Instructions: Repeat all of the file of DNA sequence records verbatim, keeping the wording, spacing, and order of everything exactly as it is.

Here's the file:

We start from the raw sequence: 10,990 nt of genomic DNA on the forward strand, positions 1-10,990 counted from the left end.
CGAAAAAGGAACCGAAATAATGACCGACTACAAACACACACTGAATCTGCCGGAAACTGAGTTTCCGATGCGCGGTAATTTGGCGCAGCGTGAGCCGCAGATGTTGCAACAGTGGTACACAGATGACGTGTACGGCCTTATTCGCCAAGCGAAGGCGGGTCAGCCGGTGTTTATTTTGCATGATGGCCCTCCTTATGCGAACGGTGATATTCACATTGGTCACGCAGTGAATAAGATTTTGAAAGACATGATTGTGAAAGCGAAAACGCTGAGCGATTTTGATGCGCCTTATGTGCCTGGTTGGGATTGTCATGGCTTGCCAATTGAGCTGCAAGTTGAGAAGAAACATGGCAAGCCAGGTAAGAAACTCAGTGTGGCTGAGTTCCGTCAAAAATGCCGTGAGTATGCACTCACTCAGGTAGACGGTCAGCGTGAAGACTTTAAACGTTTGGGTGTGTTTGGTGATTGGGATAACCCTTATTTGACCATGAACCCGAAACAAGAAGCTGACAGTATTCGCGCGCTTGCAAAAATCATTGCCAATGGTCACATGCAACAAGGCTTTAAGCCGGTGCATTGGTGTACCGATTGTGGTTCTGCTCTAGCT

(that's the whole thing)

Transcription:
We start from the raw sequence: 10,990 nt of genomic DNA on the forward strand, positions 1-10,990 counted from the left end.
CGAAAAAGGAACCGAAATAATGACCGACTACAAACACACACTGAATCTGCCGGAAACTGAGTTTCCGATGCGCGGTAATTTGGCGCAGCGTGAGCCGCAGATGTTGCAACAGTGGTACACAGATGACGTGTACGGCCTTATTCGCCAAGCGAAGGCGGGTCAGCCGGTGTTTATTTTGCATGATGGCCCTCCTTATGCGAACGGTGATATTCACATTGGTCACGCAGTGAATAAGATTTTGAAAGACATGATTGTGAAAGCGAAAACGCTGAGCGATTTTGATGCGCCTTATGTGCCTGGTTGGGATTGTCATGGCTTGCCAATTGAGCTGCAAGTTGAGAAGAAACATGGCAAGCCAGGTAAGAAACTCAGTGTGGCTGAGTTCCGTCAAAAATGCCGTGAGTATGCACTCACTCAGGTAGACGGTCAGCGTGAAGACTTTAAACGTTTGGGTGTGTTTGGTGATTGGGATAACCCTTATTTGACCATGAACCCGAAACAAGAAGCTGACAGTATTCGCGCGCTTGCAAAAATCATTGCCAATGGTCACATGCAACAAGGCTTTAAGCCGGTGCATTGGTGTACCGATTGTGGTTCTGCTCTAGCT